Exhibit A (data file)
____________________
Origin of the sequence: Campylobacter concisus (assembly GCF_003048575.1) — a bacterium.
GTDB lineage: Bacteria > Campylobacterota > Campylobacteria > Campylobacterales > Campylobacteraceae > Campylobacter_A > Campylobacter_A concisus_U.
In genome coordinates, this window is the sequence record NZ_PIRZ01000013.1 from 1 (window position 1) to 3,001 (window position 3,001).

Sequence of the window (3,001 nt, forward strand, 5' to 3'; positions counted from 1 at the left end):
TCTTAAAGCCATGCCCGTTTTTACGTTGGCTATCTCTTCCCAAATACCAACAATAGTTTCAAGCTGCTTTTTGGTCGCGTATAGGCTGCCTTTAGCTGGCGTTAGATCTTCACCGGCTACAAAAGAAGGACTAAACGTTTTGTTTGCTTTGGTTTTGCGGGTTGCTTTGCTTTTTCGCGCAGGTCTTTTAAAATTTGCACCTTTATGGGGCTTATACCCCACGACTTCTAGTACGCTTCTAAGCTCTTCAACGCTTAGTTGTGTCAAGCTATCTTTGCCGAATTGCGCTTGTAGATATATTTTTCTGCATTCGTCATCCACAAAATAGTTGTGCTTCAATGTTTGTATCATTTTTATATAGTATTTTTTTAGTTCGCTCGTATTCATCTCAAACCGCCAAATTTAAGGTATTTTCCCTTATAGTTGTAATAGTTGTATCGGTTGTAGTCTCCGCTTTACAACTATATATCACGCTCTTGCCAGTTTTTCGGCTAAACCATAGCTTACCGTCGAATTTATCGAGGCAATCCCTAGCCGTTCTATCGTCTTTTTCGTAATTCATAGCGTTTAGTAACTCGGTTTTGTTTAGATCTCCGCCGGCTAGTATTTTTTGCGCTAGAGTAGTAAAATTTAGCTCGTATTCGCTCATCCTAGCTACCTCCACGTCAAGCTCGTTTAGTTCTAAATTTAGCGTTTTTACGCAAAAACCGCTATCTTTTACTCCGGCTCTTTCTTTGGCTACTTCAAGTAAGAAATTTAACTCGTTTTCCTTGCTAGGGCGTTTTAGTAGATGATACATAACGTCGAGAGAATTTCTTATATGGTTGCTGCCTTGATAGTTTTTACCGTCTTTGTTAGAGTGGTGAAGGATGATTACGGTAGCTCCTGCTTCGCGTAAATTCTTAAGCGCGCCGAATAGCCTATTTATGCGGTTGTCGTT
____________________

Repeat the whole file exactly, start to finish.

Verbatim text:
Origin of the sequence: Campylobacter concisus (assembly GCF_003048575.1) — a bacterium.
GTDB lineage: Bacteria > Campylobacterota > Campylobacteria > Campylobacterales > Campylobacteraceae > Campylobacter_A > Campylobacter_A concisus_U.
In genome coordinates, this window is the sequence record NZ_PIRZ01000013.1 from 1 (window position 1) to 3,001 (window position 3,001).

Sequence of the window (3,001 nt, forward strand, 5' to 3'; positions counted from 1 at the left end):
TCTTAAAGCCATGCCCGTTTTTACGTTGGCTATCTCTTCCCAAATACCAACAATAGTTTCAAGCTGCTTTTTGGTCGCGTATAGGCTGCCTTTAGCTGGCGTTAGATCTTCACCGGCTACAAAAGAAGGACTAAACGTTTTGTTTGCTTTGGTTTTGCGGGTTGCTTTGCTTTTTCGCGCAGGTCTTTTAAAATTTGCACCTTTATGGGGCTTATACCCCACGACTTCTAGTACGCTTCTAAGCTCTTCAACGCTTAGTTGTGTCAAGCTATCTTTGCCGAATTGCGCTTGTAGATATATTTTTCTGCATTCGTCATCCACAAAATAGTTGTGCTTCAATGTTTGTATCATTTTTATATAGTATTTTTTTAGTTCGCTCGTATTCATCTCAAACCGCCAAATTTAAGGTATTTTCCCTTATAGTTGTAATAGTTGTATCGGTTGTAGTCTCCGCTTTACAACTATATATCACGCTCTTGCCAGTTTTTCGGCTAAACCATAGCTTACCGTCGAATTTATCGAGGCAATCCCTAGCCGTTCTATCGTCTTTTTCGTAATTCATAGCGTTTAGTAACTCGGTTTTGTTTAGATCTCCGCCGGCTAGTATTTTTTGCGCTAGAGTAGTAAAATTTAGCTCGTATTCGCTCATCCTAGCTACCTCCACGTCAAGCTCGTTTAGTTCTAAATTTAGCGTTTTTACGCAAAAACCGCTATCTTTTACTCCGGCTCTTTCTTTGGCTACTTCAAGTAAGAAATTTAACTCGTTTTCCTTGCTAGGGCGTTTTAGTAGATGATACATAACGTCGAGAGAATTTCTTATATGGTTGCTGCCTTGATAGTTTTTACCGTCTTTGTTAGAGTGGTGAAGGATGATTACGGTAGCTCCTGCTTCGCGTAAATTCTTAAGCGCGCCGAATAGCCTATTTATGCGGTTGTCGTT